Professional wrestling can be traced back to the mid-18th century, when two guys would perform moves, stunts and fights in a predetermined fashion. Although everyone now knows that the things we see in World Wrestling Entertainment (WWE) isn’t exactly genuine, it wasn’t exactly ubiquitous 50 years ago.
Sports entertainment is a very interesting business because it combines the elements of athleticism, carnival sideshows, soap opera dramas, rock concerts and motion picture entertainment, which captivates the imagination and attention of millions of spectators all over the world.
Indeed, professional wrestling isn’t as popular as it once was in the late 1990s, early 2000s, but it is still an enormous industry that sees certain performers earning millions of dollars a year and endorsing mainstream products (see John Cena and Foot Locker) or becoming major box office megastars (see The Rock or Batista).
Many people may scoff at pro-wrestling, but the fact is is that businesses can learn a lot from the predetermined sport. From brand recognition to listening to the audience, the industry offers a lot of tips and tricks for companies to incorporate into their own business models and improve upon their enterprise.
Vince McMahon didn’t become a billionaire overnight. But with hard work, determination and understanding business, he became a titan of the sports entertainment world and still remains king of the mountain in this diehard industry.
Here are four things business can learn from professional wrestling or WWE in general:
1. Listening to the Consumer
Professional Westling: When a wrestler receives a huge pop upon entering the arena, garners a massive reaction during their matches and generates big merchandise sales, it informs the company that their fans want to see more of this performer. If the company doesn’t give this wrestler a push then the consumer will be dissatisfied with the on-air product and look elsewhere for this similar type of gratification.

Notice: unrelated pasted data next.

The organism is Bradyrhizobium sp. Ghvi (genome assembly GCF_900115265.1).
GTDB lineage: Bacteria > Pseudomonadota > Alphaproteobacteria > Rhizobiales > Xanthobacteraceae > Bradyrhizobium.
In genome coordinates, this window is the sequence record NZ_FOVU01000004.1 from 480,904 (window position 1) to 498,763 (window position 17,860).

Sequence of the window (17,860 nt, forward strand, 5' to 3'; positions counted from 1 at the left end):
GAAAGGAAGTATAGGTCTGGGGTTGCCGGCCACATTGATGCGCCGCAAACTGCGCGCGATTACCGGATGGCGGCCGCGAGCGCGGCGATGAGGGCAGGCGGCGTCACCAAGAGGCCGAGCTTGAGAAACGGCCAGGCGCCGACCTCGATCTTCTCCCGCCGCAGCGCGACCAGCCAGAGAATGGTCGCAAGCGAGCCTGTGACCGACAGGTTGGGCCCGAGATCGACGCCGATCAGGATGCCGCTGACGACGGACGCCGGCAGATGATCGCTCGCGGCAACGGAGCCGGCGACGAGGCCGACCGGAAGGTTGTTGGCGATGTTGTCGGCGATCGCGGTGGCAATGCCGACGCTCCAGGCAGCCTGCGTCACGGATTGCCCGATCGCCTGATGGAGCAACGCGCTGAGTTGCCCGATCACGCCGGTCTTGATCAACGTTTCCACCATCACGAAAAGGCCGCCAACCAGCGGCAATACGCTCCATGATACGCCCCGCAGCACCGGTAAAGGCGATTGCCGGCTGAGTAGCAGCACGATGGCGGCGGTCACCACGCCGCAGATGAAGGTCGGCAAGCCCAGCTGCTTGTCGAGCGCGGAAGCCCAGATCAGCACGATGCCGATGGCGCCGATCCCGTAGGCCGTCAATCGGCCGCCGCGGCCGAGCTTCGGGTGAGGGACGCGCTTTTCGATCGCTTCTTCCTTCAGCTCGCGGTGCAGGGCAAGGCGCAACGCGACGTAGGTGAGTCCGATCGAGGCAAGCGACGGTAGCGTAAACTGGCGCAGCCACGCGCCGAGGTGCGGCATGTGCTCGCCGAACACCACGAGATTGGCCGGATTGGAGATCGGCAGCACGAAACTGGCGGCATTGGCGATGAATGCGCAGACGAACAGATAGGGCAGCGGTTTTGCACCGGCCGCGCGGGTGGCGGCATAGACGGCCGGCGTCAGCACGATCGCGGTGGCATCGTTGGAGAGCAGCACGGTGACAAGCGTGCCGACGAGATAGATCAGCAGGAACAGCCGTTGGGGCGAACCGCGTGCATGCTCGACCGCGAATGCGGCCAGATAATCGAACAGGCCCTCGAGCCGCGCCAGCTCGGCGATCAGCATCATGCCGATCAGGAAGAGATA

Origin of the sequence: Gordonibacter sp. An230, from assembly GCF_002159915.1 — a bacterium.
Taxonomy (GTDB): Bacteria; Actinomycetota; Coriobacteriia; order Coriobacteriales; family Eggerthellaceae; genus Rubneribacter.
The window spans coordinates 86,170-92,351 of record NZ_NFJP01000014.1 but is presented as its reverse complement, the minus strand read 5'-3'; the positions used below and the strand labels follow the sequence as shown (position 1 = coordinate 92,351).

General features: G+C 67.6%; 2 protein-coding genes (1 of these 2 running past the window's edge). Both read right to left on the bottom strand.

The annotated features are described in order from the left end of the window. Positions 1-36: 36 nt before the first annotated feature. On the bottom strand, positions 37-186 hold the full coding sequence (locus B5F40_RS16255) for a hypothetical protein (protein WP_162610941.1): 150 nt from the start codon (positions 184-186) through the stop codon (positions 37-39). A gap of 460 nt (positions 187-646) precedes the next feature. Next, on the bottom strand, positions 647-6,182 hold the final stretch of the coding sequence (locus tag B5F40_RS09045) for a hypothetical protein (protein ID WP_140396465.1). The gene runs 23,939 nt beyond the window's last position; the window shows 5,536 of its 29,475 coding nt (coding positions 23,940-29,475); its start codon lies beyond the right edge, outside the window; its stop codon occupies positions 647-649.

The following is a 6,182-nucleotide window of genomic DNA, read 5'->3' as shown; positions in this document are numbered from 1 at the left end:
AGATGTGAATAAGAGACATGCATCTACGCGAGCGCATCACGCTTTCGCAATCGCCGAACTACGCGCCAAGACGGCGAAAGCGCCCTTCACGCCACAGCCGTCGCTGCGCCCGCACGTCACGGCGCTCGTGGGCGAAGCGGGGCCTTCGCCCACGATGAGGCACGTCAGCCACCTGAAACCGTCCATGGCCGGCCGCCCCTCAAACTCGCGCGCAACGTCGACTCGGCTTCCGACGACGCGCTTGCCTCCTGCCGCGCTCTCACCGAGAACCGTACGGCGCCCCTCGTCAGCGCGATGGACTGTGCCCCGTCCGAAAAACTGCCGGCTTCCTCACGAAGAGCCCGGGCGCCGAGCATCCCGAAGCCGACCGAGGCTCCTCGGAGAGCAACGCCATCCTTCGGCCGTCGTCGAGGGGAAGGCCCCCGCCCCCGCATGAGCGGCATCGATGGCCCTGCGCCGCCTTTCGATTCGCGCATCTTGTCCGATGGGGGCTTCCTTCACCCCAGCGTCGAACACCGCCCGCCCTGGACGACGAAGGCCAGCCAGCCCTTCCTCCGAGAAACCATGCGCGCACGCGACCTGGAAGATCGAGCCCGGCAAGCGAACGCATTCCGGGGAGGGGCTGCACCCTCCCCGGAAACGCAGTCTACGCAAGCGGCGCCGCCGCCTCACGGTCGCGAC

Business World: If a customer isn’t getting the type of product or service he or she wants then they will look elsewhere for this item or service. Moreover, if the client isn’t satisfied with the current array of products then they will simply stop frequenting the store. Essentially, businesses have to listen to the customer and give them what they want, or they go out of business. It’s that simple.
2. Media Attention
Professional Wrestling: When the mainstream media, or perhaps even independent media outlets, give any type of professional wrestling business attention it’s a good thing for that specific brand. This must be exploited and advertised regularly that their company was featured in USA Today, CNN or CNBC. Whether it’s because of a certain signing, an announcement or a return, any kind of media attention is of the utmost importance because it incites brand recognition and appeal.
Business World: Any media is good media - well, unless it has to deal with a corporate scandal or a lawsuit. With that being said, brands crave profiles, articles or segments highlighting the company and what it sells or services. Media spotlight can boost sales and inform people of the company.